A good rule is to treat the other person’s comings and goings, and their conversations, as if you don’t see or hear them.That doesn’t mean you have to pretend she’s not there at all — it’s just about giving her privacy to carry out her work and any personal matters without being peppered with questions. ” Normally I’d suggest that you first coach Jane to address this herself, but it sounds like this employee needs significant enough coaching that it makes sense for you to take it on. I’m in trouble for not cooking for a coworker who’s about to have a baby My manager asked the 25 people in our department if we’d be willing to cook meals for a coworker who is about to have their first child.Unless your manager is known for giving people the silent treatment over petty slights and then recovering quickly, I’d address it head-on: “I might be misinterpreting, but you’ve seemed unhappy with me since I mentioned that I wouldn’t be able to cook a meal for Jane, although I could contribute in other ways. I was told by the hiring manager that they would be interviewing candidates the rest of this week and next, and that they would circle back after the holidays for in-person interviews.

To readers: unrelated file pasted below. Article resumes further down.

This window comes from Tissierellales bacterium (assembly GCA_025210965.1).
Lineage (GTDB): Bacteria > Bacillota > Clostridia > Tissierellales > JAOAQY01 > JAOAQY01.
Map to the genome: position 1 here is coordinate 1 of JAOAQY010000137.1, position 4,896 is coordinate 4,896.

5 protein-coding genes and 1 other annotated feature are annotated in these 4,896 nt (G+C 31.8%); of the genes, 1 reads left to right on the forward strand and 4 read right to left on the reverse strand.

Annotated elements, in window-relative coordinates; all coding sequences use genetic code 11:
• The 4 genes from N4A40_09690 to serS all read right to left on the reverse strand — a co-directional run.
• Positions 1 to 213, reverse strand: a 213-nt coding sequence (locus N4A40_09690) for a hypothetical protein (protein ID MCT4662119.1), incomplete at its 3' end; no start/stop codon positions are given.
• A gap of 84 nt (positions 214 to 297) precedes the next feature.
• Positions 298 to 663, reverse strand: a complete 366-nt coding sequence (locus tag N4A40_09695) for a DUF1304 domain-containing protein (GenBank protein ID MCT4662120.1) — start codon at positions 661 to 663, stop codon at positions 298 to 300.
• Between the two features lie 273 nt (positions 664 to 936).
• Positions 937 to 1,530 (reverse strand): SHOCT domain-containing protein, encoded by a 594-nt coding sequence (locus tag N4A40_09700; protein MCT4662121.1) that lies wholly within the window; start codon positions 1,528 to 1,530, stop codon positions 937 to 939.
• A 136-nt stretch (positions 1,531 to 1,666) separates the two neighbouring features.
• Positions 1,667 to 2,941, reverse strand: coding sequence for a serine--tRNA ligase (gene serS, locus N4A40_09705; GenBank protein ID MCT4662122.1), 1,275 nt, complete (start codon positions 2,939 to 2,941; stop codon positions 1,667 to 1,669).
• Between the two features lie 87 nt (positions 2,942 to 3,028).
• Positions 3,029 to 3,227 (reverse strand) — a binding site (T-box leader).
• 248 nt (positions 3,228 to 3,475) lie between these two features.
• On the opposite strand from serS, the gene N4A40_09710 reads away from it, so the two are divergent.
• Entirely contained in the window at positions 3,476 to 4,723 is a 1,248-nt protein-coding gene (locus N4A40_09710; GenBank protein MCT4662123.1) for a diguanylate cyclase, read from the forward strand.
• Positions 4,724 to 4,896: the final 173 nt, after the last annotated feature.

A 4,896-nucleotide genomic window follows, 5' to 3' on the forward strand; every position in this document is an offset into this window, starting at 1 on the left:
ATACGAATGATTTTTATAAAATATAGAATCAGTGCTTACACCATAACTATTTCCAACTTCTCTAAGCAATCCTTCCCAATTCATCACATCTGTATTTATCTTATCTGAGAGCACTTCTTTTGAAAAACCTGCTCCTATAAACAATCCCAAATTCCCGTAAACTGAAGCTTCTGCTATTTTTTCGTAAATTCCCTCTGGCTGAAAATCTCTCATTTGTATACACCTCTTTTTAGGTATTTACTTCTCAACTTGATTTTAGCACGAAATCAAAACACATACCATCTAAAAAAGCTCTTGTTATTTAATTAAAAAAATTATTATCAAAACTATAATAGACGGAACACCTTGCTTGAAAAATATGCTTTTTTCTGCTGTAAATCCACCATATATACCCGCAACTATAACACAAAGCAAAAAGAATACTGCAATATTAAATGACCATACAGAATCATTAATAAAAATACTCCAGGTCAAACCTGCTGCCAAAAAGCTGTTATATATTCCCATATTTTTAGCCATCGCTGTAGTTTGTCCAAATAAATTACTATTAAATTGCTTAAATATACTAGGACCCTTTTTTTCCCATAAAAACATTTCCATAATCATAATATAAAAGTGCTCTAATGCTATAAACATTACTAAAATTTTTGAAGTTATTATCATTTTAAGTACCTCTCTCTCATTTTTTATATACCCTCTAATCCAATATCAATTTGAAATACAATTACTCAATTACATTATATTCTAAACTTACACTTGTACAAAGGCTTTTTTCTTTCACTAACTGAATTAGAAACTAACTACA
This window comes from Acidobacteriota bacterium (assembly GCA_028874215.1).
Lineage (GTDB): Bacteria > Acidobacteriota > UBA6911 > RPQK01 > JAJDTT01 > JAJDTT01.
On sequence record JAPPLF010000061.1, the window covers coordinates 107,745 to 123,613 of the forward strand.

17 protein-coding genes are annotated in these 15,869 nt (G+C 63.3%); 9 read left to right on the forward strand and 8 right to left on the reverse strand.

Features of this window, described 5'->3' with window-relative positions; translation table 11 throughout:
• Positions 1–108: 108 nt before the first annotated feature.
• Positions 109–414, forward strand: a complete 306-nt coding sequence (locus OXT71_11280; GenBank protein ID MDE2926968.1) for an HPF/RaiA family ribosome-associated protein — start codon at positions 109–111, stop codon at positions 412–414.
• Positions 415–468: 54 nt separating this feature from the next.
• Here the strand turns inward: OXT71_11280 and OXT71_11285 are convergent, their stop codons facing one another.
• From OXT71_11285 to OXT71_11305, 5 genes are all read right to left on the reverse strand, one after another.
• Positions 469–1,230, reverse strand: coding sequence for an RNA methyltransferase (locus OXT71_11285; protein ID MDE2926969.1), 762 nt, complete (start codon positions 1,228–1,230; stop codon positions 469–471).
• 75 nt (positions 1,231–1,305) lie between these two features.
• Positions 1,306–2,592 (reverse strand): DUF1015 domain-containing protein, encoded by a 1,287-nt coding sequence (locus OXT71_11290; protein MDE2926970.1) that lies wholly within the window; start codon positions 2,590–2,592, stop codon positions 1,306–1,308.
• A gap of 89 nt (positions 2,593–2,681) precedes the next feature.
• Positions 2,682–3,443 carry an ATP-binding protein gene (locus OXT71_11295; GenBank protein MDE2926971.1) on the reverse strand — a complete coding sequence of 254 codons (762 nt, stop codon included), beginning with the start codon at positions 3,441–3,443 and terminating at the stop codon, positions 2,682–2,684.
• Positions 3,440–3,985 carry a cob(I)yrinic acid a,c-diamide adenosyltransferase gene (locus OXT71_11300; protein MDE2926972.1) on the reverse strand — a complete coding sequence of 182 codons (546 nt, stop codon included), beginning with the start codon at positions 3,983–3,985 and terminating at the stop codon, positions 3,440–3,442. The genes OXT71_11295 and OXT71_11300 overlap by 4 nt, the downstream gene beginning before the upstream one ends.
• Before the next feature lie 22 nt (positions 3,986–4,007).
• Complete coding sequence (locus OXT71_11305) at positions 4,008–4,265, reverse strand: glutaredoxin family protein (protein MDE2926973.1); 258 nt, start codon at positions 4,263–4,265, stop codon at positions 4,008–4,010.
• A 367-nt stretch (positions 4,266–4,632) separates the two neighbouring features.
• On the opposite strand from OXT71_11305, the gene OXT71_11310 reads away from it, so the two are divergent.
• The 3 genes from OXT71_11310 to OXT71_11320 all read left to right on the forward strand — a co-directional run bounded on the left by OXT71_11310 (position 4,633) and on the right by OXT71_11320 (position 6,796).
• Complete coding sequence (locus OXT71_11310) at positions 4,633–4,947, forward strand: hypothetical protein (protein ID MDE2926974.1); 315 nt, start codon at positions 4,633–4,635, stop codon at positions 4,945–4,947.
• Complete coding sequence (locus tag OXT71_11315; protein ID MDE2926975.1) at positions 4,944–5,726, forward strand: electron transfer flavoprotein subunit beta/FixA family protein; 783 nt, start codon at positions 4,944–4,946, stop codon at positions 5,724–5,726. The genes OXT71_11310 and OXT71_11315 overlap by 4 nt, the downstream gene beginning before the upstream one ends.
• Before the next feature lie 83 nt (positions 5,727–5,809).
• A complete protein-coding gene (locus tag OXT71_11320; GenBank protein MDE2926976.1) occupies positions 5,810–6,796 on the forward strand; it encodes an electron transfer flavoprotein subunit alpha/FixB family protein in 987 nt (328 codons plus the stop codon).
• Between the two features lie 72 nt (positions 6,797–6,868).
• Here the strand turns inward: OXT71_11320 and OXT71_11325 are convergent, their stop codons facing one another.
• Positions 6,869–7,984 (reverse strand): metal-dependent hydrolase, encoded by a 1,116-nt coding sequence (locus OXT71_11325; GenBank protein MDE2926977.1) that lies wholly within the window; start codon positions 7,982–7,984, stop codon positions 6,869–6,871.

) Stick with the normal interview thank-you, and leave it at that. I want to stop networking with a vendor Last year, I was at a job where I managed hiring a vendor for skills we didn’t have in-house.
After we made a decision, I informed the rejected vendors and one of them asked me to lunch.
I imagined addressing it to the department as a whole, as opposed to one person. It’s going to come across as trying to curry favor.
(You wouldn’t be sending them a holiday card if you weren’t currently being considered for a job there, right?
I’m afraid this could lead to the seasoned employee quitting in the long run.